Department Leads the Way for Comparative Politics in 2009
Posted: February 12, 2009
Catherine Boone and Kurt Weyland have each published an article in the January 2009 issue of Comparative Politics.
Boone’s article, "Electoral Populism Where Property Rights are Weak: Land Politics in Sub-Saharan Africa," addresses one of comparative politics’ most central, and longstanding, empirical and theoretical questions: What conditions are required to establish and perpetuate the peaceful transition of political power through democratic elections? Boone identifies a missing variable key to unlocking otherwise puzzling political outcomes in sub-Saharan Africa – property rights, or the lack thereof – and breaks ground on a research agenda for political scientists studying comparative democratization generally and sub-Saharan Africa specifically.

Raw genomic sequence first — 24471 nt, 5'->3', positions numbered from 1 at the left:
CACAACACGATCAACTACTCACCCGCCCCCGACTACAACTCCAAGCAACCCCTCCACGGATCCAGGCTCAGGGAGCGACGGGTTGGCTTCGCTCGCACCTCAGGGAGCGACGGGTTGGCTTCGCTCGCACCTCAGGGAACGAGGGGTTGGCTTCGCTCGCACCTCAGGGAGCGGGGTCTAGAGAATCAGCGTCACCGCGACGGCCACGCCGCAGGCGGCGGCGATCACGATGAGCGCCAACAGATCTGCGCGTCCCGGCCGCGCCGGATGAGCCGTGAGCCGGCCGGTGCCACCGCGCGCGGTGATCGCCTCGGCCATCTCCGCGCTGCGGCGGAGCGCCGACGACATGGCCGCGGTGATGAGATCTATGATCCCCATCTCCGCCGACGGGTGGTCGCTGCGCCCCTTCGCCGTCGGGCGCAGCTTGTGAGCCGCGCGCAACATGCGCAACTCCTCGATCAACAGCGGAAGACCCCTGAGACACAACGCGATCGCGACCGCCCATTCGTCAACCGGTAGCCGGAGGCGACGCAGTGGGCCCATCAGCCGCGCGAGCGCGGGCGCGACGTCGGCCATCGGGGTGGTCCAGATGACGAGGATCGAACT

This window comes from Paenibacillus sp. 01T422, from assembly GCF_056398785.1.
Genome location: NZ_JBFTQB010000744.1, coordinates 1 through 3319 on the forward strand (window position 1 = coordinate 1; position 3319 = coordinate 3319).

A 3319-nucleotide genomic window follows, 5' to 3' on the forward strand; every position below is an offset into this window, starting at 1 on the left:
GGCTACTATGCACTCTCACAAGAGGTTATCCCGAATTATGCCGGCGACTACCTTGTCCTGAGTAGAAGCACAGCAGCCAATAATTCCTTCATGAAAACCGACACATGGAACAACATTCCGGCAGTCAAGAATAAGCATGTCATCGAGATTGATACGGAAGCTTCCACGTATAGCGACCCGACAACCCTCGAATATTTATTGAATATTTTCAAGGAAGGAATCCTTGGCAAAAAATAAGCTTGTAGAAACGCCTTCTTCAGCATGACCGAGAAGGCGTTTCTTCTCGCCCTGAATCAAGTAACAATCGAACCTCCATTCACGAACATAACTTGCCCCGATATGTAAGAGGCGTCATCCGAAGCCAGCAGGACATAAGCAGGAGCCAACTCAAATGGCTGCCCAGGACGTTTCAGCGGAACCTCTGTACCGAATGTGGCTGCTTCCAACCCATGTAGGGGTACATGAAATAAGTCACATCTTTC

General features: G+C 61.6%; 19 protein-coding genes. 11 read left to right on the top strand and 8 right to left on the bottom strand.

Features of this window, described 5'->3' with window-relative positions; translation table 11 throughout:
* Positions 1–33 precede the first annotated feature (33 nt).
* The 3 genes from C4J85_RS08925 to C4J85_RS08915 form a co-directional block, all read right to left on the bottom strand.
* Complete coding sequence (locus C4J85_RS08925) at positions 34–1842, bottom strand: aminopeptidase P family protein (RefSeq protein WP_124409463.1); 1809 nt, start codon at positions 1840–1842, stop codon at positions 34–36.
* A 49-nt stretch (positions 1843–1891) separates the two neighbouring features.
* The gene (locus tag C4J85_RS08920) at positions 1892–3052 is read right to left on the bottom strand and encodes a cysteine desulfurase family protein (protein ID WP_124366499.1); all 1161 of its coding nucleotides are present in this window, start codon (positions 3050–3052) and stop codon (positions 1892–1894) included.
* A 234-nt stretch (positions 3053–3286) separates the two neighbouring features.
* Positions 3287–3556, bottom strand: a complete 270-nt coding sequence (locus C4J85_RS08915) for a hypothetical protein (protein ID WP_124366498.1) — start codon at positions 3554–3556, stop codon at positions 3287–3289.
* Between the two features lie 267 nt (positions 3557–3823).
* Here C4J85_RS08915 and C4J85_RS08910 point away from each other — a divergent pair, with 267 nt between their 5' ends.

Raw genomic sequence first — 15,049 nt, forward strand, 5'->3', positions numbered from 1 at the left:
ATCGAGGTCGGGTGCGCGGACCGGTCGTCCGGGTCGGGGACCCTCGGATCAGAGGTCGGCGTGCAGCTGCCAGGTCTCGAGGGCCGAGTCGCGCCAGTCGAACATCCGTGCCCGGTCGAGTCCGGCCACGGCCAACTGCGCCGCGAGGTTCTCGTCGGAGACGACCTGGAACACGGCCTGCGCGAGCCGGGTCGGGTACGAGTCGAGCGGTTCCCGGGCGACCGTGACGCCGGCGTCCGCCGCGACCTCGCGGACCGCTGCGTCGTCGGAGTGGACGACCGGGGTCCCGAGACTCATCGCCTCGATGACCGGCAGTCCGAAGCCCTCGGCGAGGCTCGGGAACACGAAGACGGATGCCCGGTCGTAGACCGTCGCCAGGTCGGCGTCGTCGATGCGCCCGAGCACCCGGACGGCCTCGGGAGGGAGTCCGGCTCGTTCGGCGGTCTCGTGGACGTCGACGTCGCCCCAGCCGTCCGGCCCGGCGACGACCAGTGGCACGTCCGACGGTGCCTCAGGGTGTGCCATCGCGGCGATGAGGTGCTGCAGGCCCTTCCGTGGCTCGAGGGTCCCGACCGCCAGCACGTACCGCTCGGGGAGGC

Weyland’s article, "The Rise of Latin America's Two Lefts: Insights from Rentier State Theory," is an especially timely piece providing trenchant analysis of conditions under which typically risk-averse politicians lose their aversion to loss, and become pronounced in their willingness to accept risk, and bold and imprudent in their subsequent policy and political decisions. With particular attention given to the crucial cases of Bolivia and Brazil, Weyland surveys six countries, including Chile, Ecuador, Uruguay, and Venezuela, and explains the emergence of moderate and radical leftism in Latin America since 1998.